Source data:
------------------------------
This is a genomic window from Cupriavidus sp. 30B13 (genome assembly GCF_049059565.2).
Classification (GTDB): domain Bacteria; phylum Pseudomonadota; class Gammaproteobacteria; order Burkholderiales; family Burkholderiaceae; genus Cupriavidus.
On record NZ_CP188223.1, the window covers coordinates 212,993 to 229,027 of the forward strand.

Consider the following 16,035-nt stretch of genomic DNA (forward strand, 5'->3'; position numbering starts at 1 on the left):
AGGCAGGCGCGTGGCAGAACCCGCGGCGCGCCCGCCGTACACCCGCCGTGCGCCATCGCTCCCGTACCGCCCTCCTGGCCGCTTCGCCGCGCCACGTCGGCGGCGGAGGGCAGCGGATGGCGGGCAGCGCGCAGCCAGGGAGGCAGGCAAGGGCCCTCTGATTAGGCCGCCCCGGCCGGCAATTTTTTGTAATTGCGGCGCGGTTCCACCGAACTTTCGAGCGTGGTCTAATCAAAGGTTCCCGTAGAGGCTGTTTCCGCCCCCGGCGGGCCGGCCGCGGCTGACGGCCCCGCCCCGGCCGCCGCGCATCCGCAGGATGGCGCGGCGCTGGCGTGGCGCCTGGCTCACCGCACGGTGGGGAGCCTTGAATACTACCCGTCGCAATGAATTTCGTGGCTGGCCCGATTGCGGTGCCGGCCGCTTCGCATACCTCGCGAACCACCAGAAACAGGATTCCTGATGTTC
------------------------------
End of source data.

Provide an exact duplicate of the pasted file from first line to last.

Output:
This is a genomic window from Cupriavidus sp. 30B13 (genome assembly GCF_049059565.2).
Classification (GTDB): domain Bacteria; phylum Pseudomonadota; class Gammaproteobacteria; order Burkholderiales; family Burkholderiaceae; genus Cupriavidus.
On record NZ_CP188223.1, the window covers coordinates 212,993 to 229,027 of the forward strand.

Consider the following 16,035-nt stretch of genomic DNA (forward strand, 5'->3'; position numbering starts at 1 on the left):
AGGCAGGCGCGTGGCAGAACCCGCGGCGCGCCCGCCGTACACCCGCCGTGCGCCATCGCTCCCGTACCGCCCTCCTGGCCGCTTCGCCGCGCCACGTCGGCGGCGGAGGGCAGCGGATGGCGGGCAGCGCGCAGCCAGGGAGGCAGGCAAGGGCCCTCTGATTAGGCCGCCCCGGCCGGCAATTTTTTGTAATTGCGGCGCGGTTCCACCGAACTTTCGAGCGTGGTCTAATCAAAGGTTCCCGTAGAGGCTGTTTCCGCCCCCGGCGGGCCGGCCGCGGCTGACGGCCCCGCCCCGGCCGCCGCGCATCCGCAGGATGGCGCGGCGCTGGCGTGGCGCCTGGCTCACCGCACGGTGGGGAGCCTTGAATACTACCCGTCGCAATGAATTTCGTGGCTGGCCCGATTGCGGTGCCGGCCGCTTCGCATACCTCGCGAACCACCAGAAACAGGATTCCTGATGTTC